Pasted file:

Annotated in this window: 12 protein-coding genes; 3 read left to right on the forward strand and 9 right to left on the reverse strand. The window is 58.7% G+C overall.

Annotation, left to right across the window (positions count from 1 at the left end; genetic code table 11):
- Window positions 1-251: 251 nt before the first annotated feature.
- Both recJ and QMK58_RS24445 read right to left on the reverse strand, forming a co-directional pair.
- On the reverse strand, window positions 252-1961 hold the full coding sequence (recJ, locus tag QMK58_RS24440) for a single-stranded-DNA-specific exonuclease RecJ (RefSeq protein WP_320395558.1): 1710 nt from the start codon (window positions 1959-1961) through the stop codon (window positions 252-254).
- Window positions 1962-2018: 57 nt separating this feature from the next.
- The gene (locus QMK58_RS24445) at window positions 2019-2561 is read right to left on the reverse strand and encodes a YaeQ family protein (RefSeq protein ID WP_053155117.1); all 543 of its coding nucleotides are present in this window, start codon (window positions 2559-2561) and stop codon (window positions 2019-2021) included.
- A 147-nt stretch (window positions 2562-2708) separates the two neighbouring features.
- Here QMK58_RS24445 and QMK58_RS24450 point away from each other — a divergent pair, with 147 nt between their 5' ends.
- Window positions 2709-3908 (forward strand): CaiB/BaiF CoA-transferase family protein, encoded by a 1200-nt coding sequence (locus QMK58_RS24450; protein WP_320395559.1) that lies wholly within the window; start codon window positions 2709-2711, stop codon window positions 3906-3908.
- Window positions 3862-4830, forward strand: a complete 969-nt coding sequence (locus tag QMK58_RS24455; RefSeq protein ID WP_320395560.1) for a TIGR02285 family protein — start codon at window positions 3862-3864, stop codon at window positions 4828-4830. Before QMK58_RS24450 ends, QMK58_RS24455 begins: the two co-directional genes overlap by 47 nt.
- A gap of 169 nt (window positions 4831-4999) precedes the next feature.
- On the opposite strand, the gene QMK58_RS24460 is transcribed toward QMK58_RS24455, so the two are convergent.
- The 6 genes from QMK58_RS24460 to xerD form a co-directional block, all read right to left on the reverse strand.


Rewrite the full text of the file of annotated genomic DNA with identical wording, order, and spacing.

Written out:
Annotated in this window: 12 protein-coding genes; 3 read left to right on the forward strand and 9 right to left on the reverse strand. The window is 58.7% G+C overall.

Annotation, left to right across the window (positions count from 1 at the left end; genetic code table 11):
- Window positions 1-251: 251 nt before the first annotated feature.
- Both recJ and QMK58_RS24445 read right to left on the reverse strand, forming a co-directional pair.
- On the reverse strand, window positions 252-1961 hold the full coding sequence (recJ, locus tag QMK58_RS24440) for a single-stranded-DNA-specific exonuclease RecJ (RefSeq protein WP_320395558.1): 1710 nt from the start codon (window positions 1959-1961) through the stop codon (window positions 252-254).
- Window positions 1962-2018: 57 nt separating this feature from the next.
- The gene (locus QMK58_RS24445) at window positions 2019-2561 is read right to left on the reverse strand and encodes a YaeQ family protein (RefSeq protein ID WP_053155117.1); all 543 of its coding nucleotides are present in this window, start codon (window positions 2559-2561) and stop codon (window positions 2019-2021) included.
- A 147-nt stretch (window positions 2562-2708) separates the two neighbouring features.
- Here QMK58_RS24445 and QMK58_RS24450 point away from each other — a divergent pair, with 147 nt between their 5' ends.
- Window positions 2709-3908 (forward strand): CaiB/BaiF CoA-transferase family protein, encoded by a 1200-nt coding sequence (locus QMK58_RS24450; protein WP_320395559.1) that lies wholly within the window; start codon window positions 2709-2711, stop codon window positions 3906-3908.
- Window positions 3862-4830, forward strand: a complete 969-nt coding sequence (locus tag QMK58_RS24455; RefSeq protein ID WP_320395560.1) for a TIGR02285 family protein — start codon at window positions 3862-3864, stop codon at window positions 4828-4830. Before QMK58_RS24450 ends, QMK58_RS24455 begins: the two co-directional genes overlap by 47 nt.
- A gap of 169 nt (window positions 4831-4999) precedes the next feature.
- On the opposite strand, the gene QMK58_RS24460 is transcribed toward QMK58_RS24455, so the two are convergent.
- The 6 genes from QMK58_RS24460 to xerD form a co-directional block, all read right to left on the reverse strand.